The University of North Carolina Herbarium
has catalogued about a two dozen fungi collected by C. B. Plowright. Most
were collected around Lynn (also known as King’s Lynn or Bishop’s Lynn) a
town in Norfolk (52.7543 latitude, 0.3976 longitude), Plowright’s birthplace.1,
2 As more of our
micro-fungi are cataloged, more specimens collected by Plowright will likely
be found. Most of Plowright’s
specimens at NCU are part of John Edward Vize’s exsiccati “MICRO-FUNGI BRITANNICI” and the exsiccati “Rabenhorst, Fungi europaei.”
Plowright also contributed specimens to the exsiccati
“Herbarium Mycologicum Oeconomicum,
F.K.A.E.J. De Thumen” and to “Mycotheca
Universalis, F.K.A.E.J. De Thueman.”
Specimen collected by
C. B. Plowright, Esq.
It is No. 451 of the exsiccati “Micro-Fungi Britannici”
All NCU’s mycological specimens, including
those collected by Charles Bagge Plowright, can be
searched at mycoportal.org.
Other herbaria in North America holding
Plowright’s specimens include BPI (United States National Fungus
Collections), CHRB (Rutgers University), CUP (Cornell University), F (Field
Museum), FH (Farlow Herbarium of Harvard University), ISC (Iowa State
University), NY (New York Botanical Garden), NYS, (New York State Museum), PH
(Academy of Natural Sciences of Drexel University), PUR & PUL (Purdue
University), UC (University of California Berkeley), ILL (University of
Illinois), MSC (Michigan State University), MICH (University of Michigan), MIN
(University of Minnesota), NEB (University of Nebraska State Museum), WIS
(University of Wisconsin, Madison) and WSP (Washington State University).
The following is from the Australia Postal
History & Social Philately website
Charles Bagge Plowright was born at
King’s Lynn on 3 April 1849, and was apprenticed to Dr. John Lowe, Surgeon-Apothecary
to the Prince of Wales and Surgeon to the West Norfolk and Lynn Hospital.
Plowright became a pupil of that institution in 1868 and afterwards he
studied at Anderson’s College in Glasgow, and was a dresser under Professor
Lister, who then was introducing the antiseptic system of treatment at the
Royal Infirmary. Plowright took the diplomas of M.R.C.S. of England, and the
L.R.C.P. of Edinburgh in 1870. After serving as house surgeon to the West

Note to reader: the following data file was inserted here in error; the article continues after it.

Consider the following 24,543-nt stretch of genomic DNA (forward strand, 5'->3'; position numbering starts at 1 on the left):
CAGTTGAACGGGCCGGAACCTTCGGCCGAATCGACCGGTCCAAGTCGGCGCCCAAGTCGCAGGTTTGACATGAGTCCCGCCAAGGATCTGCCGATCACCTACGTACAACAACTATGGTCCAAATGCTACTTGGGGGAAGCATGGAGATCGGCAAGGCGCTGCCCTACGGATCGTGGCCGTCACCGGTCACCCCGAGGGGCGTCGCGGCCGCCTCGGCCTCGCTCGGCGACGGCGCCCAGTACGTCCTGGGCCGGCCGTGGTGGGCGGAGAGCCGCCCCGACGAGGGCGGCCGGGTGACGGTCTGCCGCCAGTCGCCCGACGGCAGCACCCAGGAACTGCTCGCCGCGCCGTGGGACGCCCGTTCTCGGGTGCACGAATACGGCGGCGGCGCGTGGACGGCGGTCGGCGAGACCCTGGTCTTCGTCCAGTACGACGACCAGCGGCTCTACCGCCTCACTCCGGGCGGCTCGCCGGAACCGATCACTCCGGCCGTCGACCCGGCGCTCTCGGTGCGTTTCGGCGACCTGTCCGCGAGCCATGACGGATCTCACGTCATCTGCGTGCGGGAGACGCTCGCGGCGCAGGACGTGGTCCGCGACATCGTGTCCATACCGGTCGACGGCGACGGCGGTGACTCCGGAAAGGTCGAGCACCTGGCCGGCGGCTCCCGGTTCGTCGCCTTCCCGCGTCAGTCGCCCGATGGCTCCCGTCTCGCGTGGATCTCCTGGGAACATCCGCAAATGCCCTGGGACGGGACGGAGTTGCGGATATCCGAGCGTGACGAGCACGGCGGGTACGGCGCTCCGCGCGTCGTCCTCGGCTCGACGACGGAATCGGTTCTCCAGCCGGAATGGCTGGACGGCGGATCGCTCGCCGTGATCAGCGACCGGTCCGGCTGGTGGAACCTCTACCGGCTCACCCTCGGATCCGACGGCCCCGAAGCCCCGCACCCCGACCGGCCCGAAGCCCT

Norfolk and Lynn Hospital, he settled in practice at King’s Lynn. He was
appointed Medical Officer of Health for the Freebridge
Lynn Rural District over 30 years ago, and in this capacity he did much
excellent work: his reports were admirable, complete and suggestive. He was
Surgeon to the West Norfolk and Lynn Hospital for many years, and was
appointed Consulting Surgeon on ceasing to serve on the active staff. He was
a magistrate for the borough of Lynn, and took a keen interest in education,
being at one time a member of the Lynn Technical Education Committee, and a
director, afterwards vice-chairman, of the Girls’ High School, as well as
governor of the Lynn Grammar School. He had a high reputation as a skilful and careful surgeon, and had an extensive
practice throughout West Norfolk, from which he only retired a few weeks ago.
It was however as an authority on fungi that he was best known;
his reputation on this subject was, indeed, European. He was a corresponding
member of the Italian Cryptological and of the
French Mycological Societies, as well as the Scottish Cryptological
Society. He began the study of the subject as a boy of 14 or 15 years, and
whilst still house surgeon published a treatise on Sphaericacei
Britannici. At various times he
contributed numerous papers on his favorite subject in the
botanical and the medical press. From 1890 to 1894 he was Professor of
Comparative Anatomy in the Royal College of Surgeons, and a report of his
courses of lectures on the action of fungi on the human body was published in
the British Medical Journal in 1893.
Plowright began by working on British field fungi, and in 1872
contributed to a list of 500 Norfolk fungi to the Norfolk and Norwich
Naturalists’ Society, of which he was subsequently President. Later on he
studied the parasitic fungi producing disease in plants, a subject upon which
he became an acknowledged authority. In 1891 he was the first to advocate the
use in this country of Bordeaux Mixture against potato, then used extensively
in France of mildew on vines and tomatoes. He was
also much interested in archeology, and wrote papers on neolithic
man in West Norfolk, on native dye plants used by our ancestors, on the
archeology of woad and the process by which its
blue colour was extracted, and the origin of the
apothecaries’ symbols for the scruple, drachm and ounce. He made an
interesting collection of neolithic and paleolithic implements, which he presented to the Lynn
A thoroughly competent and skilful
practitioner of medicine, he brought to the study of his favourite
department of science, a department that touches animal pathology at many
points, the all important qualities of
perseverance, exactness and insight. Dr. Plowright leaves a widow, a son who
is now surgeon to the West Norfolk and Lynn Hospital, and a daughter who is
the wife of Mr. T. Petch, mycologist to the
Government of Ceylon. The funeral took place on April 27, 1910 at North Wooton Parish Churchyard.